I think the best two words are fun and proud. We went to the meet with winning as our goal, but I really tried not to think about it because I didn’t want to leave disappointed if we did not place. I just figured I would run the best race I could and hope for the best outcome. After our coach told us we won, I think we were all actually shocked! I was incredibly proud of myself and my teammates for gutting out a tough race. We had so much fun sharing this accomplishment together!
Have you picked up any new hobbies since your move from the midwest to the east coast?
If eating gourmet donuts is a hobby, then yes! We have found so many good donut shops in the Boston area I think I've needed to increase my weekly mileage to compensate.
For Heather Cappello:
You had quite the college career as a cross country All-American and NCAA track qualifier during your years at Providence College. How has it been transitioning from running at the elite collegiate level to jumping up to the professional level.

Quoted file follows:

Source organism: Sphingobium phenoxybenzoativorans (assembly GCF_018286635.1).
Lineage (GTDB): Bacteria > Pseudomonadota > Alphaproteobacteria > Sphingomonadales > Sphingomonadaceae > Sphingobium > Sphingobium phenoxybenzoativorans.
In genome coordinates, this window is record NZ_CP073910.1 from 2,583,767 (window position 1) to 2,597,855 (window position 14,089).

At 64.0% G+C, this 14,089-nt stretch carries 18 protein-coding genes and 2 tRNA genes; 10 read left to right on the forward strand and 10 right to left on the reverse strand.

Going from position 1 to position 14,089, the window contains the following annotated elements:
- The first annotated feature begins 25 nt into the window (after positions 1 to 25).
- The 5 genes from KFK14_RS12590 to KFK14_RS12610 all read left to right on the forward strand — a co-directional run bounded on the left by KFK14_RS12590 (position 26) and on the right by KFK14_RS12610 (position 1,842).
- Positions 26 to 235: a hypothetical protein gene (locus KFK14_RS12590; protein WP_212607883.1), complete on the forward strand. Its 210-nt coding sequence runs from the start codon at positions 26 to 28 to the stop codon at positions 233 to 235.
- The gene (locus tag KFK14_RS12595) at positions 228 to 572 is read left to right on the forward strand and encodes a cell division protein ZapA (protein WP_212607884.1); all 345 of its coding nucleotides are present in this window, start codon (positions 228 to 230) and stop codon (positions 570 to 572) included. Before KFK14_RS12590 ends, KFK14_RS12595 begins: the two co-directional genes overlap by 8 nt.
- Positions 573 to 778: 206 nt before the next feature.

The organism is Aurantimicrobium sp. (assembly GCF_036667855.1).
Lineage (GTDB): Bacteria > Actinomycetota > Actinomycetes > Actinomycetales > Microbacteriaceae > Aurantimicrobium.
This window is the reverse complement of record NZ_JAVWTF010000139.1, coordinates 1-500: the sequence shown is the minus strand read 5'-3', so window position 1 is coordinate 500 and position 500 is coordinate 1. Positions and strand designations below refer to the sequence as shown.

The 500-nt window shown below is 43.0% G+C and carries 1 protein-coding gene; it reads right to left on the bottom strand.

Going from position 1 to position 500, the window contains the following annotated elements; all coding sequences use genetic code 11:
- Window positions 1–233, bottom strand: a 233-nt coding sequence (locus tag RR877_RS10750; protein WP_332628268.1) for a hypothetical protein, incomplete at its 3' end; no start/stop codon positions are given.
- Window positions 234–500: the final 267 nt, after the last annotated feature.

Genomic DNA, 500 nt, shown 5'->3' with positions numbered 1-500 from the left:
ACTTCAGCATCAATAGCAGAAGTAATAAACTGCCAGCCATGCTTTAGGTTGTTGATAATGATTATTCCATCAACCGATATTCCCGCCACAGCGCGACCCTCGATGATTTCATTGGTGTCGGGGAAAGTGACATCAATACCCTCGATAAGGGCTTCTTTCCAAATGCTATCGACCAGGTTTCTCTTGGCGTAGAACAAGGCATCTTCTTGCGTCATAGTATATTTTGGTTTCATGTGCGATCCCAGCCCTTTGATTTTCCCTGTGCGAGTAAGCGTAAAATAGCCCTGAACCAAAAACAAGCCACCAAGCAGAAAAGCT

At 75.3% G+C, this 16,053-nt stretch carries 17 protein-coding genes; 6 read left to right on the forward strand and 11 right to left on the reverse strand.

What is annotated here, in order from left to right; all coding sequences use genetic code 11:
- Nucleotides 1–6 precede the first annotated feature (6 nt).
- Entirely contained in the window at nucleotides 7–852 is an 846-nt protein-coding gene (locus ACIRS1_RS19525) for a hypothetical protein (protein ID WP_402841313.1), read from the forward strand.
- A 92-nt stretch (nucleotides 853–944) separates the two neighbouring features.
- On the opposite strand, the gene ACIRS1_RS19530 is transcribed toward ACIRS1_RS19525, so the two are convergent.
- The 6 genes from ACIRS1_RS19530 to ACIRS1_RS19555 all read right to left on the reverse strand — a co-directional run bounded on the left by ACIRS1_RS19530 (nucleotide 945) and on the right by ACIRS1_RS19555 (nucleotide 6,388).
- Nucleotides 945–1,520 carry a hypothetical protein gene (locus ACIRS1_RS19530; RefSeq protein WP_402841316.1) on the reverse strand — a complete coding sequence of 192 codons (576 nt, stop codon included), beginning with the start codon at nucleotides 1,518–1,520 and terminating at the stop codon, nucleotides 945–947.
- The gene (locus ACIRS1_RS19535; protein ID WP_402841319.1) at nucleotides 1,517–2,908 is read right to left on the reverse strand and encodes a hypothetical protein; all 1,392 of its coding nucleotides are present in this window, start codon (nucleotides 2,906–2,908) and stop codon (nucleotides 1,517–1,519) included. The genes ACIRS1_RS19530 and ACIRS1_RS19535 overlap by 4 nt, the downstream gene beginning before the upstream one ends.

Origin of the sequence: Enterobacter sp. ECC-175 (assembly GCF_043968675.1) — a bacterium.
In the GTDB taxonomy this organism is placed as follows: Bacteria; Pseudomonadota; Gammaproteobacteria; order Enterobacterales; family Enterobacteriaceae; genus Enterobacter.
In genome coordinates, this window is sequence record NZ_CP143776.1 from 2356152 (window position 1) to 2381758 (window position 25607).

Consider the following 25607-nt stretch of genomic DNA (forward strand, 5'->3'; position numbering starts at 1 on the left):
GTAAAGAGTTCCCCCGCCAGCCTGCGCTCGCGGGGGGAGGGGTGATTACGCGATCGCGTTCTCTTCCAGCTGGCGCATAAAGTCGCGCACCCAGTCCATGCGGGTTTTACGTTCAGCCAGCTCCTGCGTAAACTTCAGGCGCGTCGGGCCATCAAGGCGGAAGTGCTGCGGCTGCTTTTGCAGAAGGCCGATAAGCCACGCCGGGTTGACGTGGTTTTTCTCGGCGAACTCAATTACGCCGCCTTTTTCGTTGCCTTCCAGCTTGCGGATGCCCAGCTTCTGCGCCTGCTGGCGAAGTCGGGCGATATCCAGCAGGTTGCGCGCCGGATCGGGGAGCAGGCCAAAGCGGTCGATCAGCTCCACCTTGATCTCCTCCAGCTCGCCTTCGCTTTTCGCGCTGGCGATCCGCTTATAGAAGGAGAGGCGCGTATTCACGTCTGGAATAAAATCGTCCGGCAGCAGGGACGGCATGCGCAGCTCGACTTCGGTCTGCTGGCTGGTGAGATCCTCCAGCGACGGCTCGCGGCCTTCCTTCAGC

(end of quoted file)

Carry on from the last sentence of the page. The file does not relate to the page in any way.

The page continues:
Thank you! I never made it to the professional level though. :) After graduating from college in 2002 I initially found it hard transitioning to the time of day that I could fit in a run. Instead of the afternoon, early morning or evening are the only options for me on weekdays.
To win a team title on the national scale, teamwork and confidence in each other has to come into play. How did you all use each other to motivate and bring out the best in each other to win the national title?
Speaking for myself, I used Karolyn and Erika who were ahead of me as motivation. I wasn’t having a great race and didn’t want to be the reason to miss out on a national title. Especially since they ran so well! They brought out my best on a bad day and I tried my hardest not to let too many runners pass me.